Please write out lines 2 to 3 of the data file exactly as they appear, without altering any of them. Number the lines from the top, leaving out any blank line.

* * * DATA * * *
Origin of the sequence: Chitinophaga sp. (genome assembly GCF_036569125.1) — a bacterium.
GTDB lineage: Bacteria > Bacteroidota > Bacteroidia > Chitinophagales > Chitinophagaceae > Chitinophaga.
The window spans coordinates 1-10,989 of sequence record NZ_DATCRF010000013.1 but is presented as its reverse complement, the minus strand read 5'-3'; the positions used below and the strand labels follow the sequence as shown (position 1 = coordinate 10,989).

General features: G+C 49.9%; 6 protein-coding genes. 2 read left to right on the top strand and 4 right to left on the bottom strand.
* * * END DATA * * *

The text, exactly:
GTDB lineage: Bacteria > Bacteroidota > Bacteroidia > Chitinophagales > Chitinophagaceae > Chitinophaga.
The window spans coordinates 1-10,989 of sequence record NZ_DATCRF010000013.1 but is presented as its reverse complement, the minus strand read 5'-3'; the positions used below and the strand labels follow the sequence as shown (position 1 = coordinate 10,989).